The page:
Yes, I absolutely do think so. My career as an endurance athlete has taught me the value of persistence and pain tolerance. Long-distance running requires one to tolerate both physical and mental stress; to push his or her body to the limit while controlling their mind over an extended period of time. In my business career, that persistence has helped me tolerate failure and rejection, and that pain tolerance has helped me perform under exhaustion.

For an athletic-related example, I got injured during my last season at UCLA, but I tried to make the best of it. To make NCAA nationals, there are a number of qualifying races and I was looking to qualify in the 5k (3.1 miles). Within the first mile, another runner stepped on the back of my foot which popped off my shoe. With no time to put the shoe back on, I keep running at the same pace wearing just a sock and relying on my callused mind. I finished the race. However, this was in Arizona in May and the track was over 100 degrees Fahrenheit. The sock disintegrated and the track ultimately wore off much of the skin from the bottom of my then-mangled foot. Not only did I not place where I needed to, ending my collegiate running career, but I also was on crutches for the next few weeks while the skin grew back. But as American wrestler Dan Gable once said, “Pain is nothing compared to what it feels like to quit.”

Ok. Here is the main question of our interview. Entrepreneurs and professional athletes share a common “hustle culture”. Can you share your “5 Work Ethic Lessons That Entrepreneurs Can Learn From Athletes”? Please share a story or an example for each.

Entrepreneurs and elite athletes have a lot in common. Entrepreneurs fundamentally understand the “hustle culture” that high-level athletes thrive in. Here are a few lessons that aspiring entrepreneurs can learn from athletes:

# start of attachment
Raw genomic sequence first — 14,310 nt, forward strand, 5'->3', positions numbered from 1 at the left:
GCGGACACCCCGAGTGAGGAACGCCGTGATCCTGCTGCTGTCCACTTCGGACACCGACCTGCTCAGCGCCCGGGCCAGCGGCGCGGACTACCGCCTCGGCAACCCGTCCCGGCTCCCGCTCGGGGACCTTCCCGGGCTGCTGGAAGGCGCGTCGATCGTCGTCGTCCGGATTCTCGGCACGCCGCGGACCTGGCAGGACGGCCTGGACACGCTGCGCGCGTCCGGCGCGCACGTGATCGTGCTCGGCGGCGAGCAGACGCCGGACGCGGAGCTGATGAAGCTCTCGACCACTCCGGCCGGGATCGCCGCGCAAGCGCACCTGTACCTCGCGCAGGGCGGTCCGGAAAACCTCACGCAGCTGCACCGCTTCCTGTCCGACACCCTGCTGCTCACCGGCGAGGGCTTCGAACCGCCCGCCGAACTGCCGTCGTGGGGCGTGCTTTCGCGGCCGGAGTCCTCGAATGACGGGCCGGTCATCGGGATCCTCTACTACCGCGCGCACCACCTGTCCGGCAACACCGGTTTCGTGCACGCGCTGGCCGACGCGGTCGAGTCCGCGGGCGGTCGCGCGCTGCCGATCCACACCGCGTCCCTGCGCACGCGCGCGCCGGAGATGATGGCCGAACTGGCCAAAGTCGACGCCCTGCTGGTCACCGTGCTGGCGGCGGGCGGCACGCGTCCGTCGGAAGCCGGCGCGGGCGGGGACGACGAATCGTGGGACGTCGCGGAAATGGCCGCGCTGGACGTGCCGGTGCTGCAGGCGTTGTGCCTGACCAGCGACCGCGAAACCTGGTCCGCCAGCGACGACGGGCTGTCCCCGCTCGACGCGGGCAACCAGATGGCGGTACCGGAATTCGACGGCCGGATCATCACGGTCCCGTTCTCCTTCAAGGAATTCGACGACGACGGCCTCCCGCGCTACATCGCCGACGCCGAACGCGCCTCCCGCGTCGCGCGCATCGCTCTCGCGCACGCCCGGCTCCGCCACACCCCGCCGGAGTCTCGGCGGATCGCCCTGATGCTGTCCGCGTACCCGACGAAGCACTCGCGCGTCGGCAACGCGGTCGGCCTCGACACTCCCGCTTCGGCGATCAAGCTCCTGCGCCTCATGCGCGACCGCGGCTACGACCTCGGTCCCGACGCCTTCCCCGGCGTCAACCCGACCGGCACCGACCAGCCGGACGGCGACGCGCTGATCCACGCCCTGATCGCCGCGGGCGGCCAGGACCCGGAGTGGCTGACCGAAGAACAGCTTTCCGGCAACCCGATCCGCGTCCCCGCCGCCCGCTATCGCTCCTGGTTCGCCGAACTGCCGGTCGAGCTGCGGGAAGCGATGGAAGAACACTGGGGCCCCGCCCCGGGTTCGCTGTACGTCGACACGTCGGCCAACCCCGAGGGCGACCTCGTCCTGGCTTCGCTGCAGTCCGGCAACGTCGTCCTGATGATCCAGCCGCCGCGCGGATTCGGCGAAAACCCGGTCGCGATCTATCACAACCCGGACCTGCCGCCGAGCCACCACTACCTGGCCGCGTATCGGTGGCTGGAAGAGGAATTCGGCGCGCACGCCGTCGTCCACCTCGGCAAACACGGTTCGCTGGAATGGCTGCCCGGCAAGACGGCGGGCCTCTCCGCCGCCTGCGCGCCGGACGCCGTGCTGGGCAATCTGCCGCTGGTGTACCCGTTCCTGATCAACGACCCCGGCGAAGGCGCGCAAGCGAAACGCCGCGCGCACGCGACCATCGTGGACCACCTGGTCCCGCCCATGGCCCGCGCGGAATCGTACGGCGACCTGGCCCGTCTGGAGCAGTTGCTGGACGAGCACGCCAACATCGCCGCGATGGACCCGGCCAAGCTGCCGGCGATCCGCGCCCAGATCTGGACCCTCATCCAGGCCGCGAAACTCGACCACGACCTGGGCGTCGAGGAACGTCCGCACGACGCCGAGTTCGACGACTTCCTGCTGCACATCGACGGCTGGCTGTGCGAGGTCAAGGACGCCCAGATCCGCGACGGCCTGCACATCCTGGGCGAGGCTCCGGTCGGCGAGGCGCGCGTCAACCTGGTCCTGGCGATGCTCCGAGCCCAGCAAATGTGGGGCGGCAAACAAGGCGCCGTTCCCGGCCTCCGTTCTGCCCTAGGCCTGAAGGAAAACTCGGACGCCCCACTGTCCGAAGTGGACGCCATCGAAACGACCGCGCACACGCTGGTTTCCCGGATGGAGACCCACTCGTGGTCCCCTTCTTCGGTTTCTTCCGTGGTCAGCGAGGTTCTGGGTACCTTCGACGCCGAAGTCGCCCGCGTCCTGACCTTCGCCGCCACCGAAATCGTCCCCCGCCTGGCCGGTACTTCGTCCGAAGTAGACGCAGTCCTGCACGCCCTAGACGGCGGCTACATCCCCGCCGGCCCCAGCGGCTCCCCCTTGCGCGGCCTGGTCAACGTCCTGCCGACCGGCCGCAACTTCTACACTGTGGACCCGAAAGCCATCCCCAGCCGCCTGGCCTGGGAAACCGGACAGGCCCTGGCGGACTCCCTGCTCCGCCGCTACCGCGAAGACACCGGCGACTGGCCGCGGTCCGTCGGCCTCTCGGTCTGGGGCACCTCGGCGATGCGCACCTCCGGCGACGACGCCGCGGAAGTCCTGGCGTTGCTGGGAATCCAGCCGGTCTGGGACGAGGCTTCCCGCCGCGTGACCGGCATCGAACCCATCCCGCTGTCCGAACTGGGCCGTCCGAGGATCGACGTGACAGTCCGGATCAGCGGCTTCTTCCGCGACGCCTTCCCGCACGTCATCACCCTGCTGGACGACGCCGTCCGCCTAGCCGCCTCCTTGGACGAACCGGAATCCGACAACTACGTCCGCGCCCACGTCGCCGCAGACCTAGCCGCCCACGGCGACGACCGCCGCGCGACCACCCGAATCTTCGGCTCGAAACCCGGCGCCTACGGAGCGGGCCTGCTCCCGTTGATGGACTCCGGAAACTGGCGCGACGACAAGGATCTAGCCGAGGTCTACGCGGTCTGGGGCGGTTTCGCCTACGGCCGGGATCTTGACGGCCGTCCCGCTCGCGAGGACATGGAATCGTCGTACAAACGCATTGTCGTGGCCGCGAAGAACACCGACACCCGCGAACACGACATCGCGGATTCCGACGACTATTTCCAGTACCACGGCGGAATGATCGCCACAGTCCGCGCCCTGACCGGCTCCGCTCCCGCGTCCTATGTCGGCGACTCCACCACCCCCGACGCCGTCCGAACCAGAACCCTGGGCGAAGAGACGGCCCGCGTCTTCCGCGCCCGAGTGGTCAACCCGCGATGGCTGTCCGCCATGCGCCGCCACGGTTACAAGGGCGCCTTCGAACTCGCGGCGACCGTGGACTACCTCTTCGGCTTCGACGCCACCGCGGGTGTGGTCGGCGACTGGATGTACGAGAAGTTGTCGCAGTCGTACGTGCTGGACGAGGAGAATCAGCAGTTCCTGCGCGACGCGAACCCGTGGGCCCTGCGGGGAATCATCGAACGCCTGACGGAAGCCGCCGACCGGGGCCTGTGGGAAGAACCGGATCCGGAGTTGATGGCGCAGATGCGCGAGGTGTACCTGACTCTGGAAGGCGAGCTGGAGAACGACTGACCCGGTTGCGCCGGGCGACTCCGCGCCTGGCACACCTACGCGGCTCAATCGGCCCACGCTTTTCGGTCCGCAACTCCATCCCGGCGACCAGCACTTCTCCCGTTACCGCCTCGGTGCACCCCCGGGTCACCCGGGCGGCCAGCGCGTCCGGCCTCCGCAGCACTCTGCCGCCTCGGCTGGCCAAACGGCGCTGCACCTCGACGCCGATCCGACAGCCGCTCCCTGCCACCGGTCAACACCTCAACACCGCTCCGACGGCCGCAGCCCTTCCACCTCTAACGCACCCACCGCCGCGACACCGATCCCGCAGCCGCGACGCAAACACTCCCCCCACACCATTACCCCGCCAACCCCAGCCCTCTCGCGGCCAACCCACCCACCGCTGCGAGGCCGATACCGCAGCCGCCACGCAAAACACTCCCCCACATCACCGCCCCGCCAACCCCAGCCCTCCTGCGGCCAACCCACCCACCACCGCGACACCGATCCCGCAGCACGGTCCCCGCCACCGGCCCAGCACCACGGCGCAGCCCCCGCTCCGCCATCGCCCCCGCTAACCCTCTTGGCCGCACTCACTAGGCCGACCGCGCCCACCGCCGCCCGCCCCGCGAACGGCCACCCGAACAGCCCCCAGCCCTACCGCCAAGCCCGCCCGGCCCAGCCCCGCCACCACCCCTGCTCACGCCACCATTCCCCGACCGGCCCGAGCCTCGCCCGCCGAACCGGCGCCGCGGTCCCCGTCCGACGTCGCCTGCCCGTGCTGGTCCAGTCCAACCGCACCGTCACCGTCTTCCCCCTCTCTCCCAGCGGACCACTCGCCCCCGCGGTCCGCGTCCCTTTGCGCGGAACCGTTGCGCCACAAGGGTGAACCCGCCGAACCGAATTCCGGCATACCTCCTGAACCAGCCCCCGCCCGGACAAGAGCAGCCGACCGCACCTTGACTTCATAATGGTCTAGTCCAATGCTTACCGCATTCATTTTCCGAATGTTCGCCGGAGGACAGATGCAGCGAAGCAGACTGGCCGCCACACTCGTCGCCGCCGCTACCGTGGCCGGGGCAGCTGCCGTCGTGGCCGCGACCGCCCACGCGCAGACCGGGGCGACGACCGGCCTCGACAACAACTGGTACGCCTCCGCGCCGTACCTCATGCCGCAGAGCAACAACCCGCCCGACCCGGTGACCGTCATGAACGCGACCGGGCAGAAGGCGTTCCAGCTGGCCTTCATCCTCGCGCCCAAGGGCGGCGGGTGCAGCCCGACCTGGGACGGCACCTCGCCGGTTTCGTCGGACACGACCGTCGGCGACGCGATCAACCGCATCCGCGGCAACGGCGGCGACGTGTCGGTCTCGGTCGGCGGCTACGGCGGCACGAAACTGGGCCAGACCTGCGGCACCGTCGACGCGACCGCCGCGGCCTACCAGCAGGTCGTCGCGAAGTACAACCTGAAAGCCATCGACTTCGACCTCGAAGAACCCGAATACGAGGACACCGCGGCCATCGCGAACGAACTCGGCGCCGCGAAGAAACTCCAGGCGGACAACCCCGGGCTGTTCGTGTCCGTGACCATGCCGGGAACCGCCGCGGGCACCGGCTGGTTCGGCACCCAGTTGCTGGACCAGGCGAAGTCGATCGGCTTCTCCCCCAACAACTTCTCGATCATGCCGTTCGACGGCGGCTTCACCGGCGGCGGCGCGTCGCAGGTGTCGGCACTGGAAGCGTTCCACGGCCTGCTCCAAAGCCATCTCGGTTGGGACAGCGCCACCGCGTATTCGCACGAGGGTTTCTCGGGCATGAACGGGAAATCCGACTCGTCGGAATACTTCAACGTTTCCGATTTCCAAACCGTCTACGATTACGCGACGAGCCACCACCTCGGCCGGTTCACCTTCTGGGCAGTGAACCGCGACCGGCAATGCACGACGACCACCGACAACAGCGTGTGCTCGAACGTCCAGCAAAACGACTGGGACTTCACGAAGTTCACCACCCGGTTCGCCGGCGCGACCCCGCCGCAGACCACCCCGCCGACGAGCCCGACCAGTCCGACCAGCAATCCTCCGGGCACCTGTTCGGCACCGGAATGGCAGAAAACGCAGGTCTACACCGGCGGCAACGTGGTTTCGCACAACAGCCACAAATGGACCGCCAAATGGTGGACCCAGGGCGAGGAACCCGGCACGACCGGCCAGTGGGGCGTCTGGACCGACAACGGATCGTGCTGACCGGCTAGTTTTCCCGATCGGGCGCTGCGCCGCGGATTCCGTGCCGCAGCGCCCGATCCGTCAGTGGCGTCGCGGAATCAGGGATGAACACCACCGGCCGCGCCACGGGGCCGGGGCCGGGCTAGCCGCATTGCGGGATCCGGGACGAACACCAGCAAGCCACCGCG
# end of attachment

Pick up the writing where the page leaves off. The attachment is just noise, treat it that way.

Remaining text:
1. Hard work will win when “wishing” won’t. Embrace the hustle culture. High-level competition is won and lost on the margin. At the top, everyone is fighting over a game of inches. Anyone with the ambition to achieve the highest levels of success cannot do so without being all in.

2. Be persistent and willing to sacrifice. Throughout my running career, I sacrificed. I ate very healthy, avoided alcohol, monitored my sleep, and trained for multiple hours a day. Looking back, the discipline and persistence that enabled me to succeed in athletics have also helped me in my private equity career.

3. Balance hard work with “smart work.” In distance running, there are only so many miles a human can run before the body breaks down. Personally, when I ran over 80 miles a week (professional distance runners often run much longer) I would get stress fractures in my bones that ultimately prevented me from running further. I work very hard but strive to balance that with awareness of what does and does not work well for me.

4. Cultivate your network. The network I cultivated through athletics has continued to benefit me throughout my private equity career. I love finding creative ways to leverage my skill set and network — and the complementary skill sets and amazing networks of my colleagues — to support the companies we own. It’s never too early to start building these relationships.

5. Recognize and elevate the people around you to build winning teams. This is an easy one to understand in athletics, especially team sports where you’re constantly striving for the whole to be greater than the sum of the parts. It’s also directly applicable in the business world. I grew up with a family business, now third generation-run. My grandfather, who founded the business in 1951, always stressed the importance of respecting and expressing gratitude for the value that each individual contributes, regardless of his or her role. Both good athletes and good business leaders recognize the value of a great team.

What would you advise to a young person who aspires to follow in your footsteps and emulate your career? What advice would you give?

Young people looking to enter private equity should be prepared to face rejection, especially while applying for jobs. I graduated college in 2008 and, in the middle of the financial crisis, applied to work at over 100 private equity firms. My athletic career helped open doors for me, but many of the people I spoke with just didn’t have openings or weren’t enamored with my background. Of course, it all worked out in the end, so my advice is to be persistent and tolerate rejection well.

You are by all accounts a very successful person. How have you used your success to bring goodness to the world?